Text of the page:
Mark the Spot

(For Booking Through Thursday)

Things I have used as a bookmark:

  • airplane boarding pass
  • receipt (for the purchase of the book)
  • credit card (used to purchase book)
  • business card
  • finger
  • pen
  • napkin
  • lollipop (still in cellophane)
  • candy cane (still in cellophane)
  • Post-It note
  • envelope
  • photograph
  • paperweight
  • USB drive
  • greeting card
  • clip-on name tag
  • paperclip
  • CD
  • another book
  • cell phone
  • post card
  • U.S. currency
  • Canadian currency
  • U.K. currency
  • concert ticket stub
  • refrigerator magnet
  • duct tape (folded in on itself)
  • magazine
  • electric bill

Can you spot what’s missing?


Booking Through Thursday

Do you read graphic novels/comics? Why do/don’t you enjoy them?  How would you describe the difference between “graphic novel” and “comic?” Is there a difference at all?  Say you have a friend who’s never encountered graphic novels. Recommend some titles you consider landmark/”canonical.”

I’ve actually blogged about this before, but it was a long time ago, so I’ll do it again.  I love comic books.  My favorites are the Justice League and Legion of Superheroes over at DC, and the X-Men and Spiderman over at Marvel.  I really like what Joss Whedon is doing with the continuation of Buffy the Vampire Slayer in comic book form, and I’m actually enjoying the continuation and expansion of the Star Wars saga into the far future with the “Legacy” series.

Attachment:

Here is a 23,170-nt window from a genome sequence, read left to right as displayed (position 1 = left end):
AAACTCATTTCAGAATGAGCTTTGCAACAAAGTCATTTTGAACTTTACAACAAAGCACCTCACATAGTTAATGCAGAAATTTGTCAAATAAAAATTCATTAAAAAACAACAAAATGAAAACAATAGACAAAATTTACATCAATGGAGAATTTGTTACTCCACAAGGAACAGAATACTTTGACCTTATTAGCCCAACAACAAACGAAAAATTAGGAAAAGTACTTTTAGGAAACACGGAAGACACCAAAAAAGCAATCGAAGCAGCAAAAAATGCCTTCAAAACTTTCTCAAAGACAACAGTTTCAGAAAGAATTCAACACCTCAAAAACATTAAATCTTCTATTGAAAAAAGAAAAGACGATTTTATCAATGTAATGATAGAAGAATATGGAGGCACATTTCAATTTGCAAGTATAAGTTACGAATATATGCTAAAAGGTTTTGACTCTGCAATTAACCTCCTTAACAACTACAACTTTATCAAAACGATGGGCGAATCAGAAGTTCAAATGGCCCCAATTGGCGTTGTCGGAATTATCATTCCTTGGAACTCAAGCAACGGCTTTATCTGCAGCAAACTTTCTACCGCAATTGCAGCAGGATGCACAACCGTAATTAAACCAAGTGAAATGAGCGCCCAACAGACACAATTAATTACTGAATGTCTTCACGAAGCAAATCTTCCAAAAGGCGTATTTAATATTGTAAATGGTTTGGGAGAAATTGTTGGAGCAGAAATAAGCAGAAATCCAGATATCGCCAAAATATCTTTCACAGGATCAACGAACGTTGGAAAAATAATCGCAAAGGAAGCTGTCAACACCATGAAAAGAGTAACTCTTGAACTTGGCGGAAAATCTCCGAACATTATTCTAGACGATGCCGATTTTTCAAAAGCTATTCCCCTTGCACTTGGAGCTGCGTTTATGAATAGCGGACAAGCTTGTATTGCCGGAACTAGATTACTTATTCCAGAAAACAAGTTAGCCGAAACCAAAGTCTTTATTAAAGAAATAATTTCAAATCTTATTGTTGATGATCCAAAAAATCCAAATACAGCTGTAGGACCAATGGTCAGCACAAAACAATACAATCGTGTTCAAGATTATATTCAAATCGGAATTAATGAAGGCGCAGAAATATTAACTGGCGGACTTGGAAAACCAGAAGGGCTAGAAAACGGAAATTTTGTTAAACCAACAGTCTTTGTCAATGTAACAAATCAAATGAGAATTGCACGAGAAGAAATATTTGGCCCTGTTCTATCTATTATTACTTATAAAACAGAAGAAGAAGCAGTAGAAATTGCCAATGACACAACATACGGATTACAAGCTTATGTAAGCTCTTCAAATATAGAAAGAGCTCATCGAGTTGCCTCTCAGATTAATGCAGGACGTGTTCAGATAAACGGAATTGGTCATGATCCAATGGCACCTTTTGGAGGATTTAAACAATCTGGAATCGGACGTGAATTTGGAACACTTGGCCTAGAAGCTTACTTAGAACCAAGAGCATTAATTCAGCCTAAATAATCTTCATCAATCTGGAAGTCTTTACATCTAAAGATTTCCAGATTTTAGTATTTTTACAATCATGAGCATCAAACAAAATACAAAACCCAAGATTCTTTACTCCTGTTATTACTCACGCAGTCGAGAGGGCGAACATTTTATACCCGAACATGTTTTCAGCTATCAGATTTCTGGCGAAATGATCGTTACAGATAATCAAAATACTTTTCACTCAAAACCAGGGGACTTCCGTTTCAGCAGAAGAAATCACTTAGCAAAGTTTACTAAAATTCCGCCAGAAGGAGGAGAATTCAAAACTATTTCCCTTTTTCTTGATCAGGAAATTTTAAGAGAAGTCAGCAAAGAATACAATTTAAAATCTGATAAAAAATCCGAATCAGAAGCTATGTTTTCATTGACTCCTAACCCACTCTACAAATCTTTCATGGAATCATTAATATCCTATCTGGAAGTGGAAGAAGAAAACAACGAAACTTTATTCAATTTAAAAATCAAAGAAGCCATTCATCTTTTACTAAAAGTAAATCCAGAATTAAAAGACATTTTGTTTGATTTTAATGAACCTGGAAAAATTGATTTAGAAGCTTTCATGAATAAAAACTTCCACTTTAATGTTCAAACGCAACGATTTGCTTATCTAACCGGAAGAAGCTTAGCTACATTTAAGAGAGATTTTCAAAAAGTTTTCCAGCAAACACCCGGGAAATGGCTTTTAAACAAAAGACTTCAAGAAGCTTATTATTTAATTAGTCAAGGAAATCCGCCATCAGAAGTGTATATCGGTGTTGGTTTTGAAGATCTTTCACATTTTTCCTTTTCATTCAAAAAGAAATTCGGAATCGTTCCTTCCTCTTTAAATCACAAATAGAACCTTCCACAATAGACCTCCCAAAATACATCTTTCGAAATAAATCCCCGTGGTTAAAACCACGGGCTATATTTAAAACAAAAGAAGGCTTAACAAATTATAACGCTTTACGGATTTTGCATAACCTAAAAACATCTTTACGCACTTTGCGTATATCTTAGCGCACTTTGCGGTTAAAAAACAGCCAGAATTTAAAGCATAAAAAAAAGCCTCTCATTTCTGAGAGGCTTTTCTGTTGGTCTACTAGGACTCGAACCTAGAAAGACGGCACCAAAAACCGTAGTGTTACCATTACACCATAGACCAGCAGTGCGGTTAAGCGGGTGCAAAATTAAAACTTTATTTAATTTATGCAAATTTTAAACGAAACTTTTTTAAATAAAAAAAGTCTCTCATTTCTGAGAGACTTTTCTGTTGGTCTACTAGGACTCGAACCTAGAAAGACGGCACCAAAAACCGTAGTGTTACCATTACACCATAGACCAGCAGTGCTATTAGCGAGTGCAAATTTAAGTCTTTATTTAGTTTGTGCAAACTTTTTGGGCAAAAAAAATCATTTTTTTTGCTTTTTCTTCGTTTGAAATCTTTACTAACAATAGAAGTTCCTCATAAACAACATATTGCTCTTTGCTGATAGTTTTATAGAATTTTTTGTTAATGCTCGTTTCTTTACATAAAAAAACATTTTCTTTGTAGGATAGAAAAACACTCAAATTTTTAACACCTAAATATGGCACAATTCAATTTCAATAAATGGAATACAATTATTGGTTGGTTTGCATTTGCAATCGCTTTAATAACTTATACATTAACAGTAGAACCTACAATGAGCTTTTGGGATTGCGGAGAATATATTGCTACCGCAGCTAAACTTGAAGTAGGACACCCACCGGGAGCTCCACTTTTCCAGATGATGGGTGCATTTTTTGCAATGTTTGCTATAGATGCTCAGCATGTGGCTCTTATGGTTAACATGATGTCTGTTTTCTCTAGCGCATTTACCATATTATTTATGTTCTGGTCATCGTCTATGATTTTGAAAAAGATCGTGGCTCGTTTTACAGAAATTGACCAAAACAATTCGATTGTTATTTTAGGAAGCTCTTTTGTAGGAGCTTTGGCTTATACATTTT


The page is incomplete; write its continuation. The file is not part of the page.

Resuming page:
Here’s the tricky part, though.  I can’t actually read them.  I don’t know if there is a technical word for it, but when it comes to comic books, I have some kind of reading disorder.  For some reason, my brain can’t process the pictures and the words at the same time in order to follow the story.  When I open a comic book, I get overwhelmed by the images, and I end up just idly leafing through without reading any of the dialogue.

Webcomics are a different matter.  I suppose it’s because you can only read one “page” at a time on the screen, and I can process better without the distraction of the rest of the “book,” even if I have to reread it three or four times.  I’m currently following Gunnerkrigg Court, drawn and written by Brit Tom Siddell, who is an incredibly talented artist and a brilliant storyteller.  You should check it out.

Meanwhile, I’ll read Wikipedia’s summaries of the other comic books I like, so I’m not completely in the dark about what’s going on.  *Sigh.*  I tell you, it takes real talent to fail as a comic book geek.

Symbolic? Or Not?

Booking Through Thursday

It does seem like modern fiction just “tells the story” without much symbolism. Is symbolism an older literary device, like excessive description, that is not used much any more? Do you think there was as much symbolism as English teachers seemed to think? What are some examples of symbolism from your reading?